Posted by   on (December 10, 2012, 18:31 GMT)

Omar Henry, ashwell prince & Vernon Philander are black people who have/are played/playing tests for south africa since re-admission. Just because they are slightly lighter in skin colour than some, makes them different. So i don't get miss monda's point about "black" africans, because ntini wasn't exactly of dark complexional.

Either way its a troubling policy. "Transformation" is just a big word for quota/race selections. Tsolekile should never have been anointed boucher's replacement - because he is not the best keeper in south africa. Heino Kuhn, dane vilas & quinton de kock are milesss better.

Fact is black people in south africa are football fans mainly. More black people know about football star steven pienaar than jacques kallis. S Africa cricket board, should try and go into the black communities & develop cricket academies so they can produce black players who would make the national team on merit.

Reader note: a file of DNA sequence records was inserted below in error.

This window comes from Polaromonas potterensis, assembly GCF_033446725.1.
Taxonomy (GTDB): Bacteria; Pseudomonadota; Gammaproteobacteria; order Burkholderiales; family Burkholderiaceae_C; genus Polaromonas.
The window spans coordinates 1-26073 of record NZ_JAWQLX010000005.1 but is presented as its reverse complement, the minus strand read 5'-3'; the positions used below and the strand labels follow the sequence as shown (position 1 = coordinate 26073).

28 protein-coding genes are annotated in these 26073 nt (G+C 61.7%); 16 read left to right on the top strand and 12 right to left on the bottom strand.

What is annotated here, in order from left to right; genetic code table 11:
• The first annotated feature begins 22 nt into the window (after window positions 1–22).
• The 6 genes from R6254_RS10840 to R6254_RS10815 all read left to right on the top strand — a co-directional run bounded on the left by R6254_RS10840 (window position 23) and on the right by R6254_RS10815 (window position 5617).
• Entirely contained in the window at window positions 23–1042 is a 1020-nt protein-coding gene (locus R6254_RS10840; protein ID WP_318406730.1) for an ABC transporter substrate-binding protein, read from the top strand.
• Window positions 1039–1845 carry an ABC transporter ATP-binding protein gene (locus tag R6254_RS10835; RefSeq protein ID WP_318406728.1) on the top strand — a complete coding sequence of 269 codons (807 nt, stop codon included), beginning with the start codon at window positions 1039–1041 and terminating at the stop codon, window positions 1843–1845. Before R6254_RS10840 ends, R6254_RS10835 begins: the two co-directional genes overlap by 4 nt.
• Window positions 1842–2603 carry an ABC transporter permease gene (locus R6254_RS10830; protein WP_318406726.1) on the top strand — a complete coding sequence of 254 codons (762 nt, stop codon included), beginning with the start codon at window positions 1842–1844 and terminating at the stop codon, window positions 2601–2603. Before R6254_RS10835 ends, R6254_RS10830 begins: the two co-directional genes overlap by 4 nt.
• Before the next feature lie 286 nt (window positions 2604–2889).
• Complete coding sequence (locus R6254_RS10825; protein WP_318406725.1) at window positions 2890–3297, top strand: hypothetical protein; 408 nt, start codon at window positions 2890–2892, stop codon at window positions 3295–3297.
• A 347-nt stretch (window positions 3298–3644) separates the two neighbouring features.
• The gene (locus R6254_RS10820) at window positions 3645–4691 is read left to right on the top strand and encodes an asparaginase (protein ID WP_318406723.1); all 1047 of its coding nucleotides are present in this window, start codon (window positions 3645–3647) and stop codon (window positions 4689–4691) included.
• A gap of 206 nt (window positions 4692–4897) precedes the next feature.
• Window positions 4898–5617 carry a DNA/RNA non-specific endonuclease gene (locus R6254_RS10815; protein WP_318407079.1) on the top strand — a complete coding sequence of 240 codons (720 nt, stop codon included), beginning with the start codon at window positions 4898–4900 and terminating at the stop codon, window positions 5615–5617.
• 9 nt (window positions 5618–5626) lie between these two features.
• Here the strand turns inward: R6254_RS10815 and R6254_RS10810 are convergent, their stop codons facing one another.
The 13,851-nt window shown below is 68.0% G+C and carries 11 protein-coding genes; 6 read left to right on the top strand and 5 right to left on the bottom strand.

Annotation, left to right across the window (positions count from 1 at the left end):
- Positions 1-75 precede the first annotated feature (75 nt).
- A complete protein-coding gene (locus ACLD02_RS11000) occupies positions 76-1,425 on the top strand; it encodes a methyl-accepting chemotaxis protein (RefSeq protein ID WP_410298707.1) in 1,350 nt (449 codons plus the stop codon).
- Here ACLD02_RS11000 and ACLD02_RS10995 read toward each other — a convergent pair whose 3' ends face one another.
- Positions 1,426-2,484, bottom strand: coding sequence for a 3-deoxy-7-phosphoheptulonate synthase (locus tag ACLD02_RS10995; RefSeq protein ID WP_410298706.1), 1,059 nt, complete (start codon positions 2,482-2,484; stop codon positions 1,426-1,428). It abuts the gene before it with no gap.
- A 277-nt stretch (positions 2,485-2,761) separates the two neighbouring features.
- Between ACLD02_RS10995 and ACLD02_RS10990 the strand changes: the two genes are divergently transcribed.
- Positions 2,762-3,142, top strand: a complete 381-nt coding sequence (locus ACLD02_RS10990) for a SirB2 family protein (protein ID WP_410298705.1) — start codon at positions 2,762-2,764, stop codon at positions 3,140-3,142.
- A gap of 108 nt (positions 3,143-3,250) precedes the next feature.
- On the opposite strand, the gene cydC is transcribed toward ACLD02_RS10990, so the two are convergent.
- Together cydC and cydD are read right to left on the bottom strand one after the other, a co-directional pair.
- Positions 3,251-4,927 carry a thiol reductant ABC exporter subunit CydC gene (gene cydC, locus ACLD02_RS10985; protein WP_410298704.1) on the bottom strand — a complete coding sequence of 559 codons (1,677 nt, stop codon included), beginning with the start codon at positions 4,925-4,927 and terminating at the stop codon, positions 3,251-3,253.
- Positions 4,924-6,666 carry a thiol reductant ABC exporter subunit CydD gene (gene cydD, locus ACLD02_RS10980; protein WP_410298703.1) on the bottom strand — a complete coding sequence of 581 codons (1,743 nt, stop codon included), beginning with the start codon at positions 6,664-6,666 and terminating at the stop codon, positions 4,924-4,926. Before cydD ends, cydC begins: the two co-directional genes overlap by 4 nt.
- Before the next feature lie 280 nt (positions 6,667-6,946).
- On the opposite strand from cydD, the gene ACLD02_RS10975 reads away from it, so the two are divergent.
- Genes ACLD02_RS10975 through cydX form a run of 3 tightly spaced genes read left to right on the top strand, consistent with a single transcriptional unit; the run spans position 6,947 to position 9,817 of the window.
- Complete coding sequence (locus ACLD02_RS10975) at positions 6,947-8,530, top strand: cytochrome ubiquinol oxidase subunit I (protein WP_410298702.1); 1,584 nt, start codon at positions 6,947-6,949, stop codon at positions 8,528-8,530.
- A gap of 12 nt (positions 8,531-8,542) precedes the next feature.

Posted by YorkshirePudding on (December 10, 2012, 18:27 GMT)

Personally speaking, people should be picked on merit and merit alone, not because thier skin is a certain shade, the sad thing is that getting into the SA team will require someone to be outstanding even then they may have to wait for the opportunity to arise. If SA go down the route of quota's in the ODI and test team they will be taking a step backwards IMHO.

Posted by wakaPAK on (December 10, 2012, 18:19 GMT)

I can go on and say SA should be more mature and select players according to talent and not color and the quota system should be scrapped but I know those people are dealing with their own problems in their own ways and we should not poke our noses in others matter; let them mature on their own we cant do that. As long as their intentions are good we should be supportive and not critical of everything. they know their history and socio-political situation and they are dealing with it. People should stop telling others how to do things. The quota system is not there to stay; it will eventually go away; that's for sure.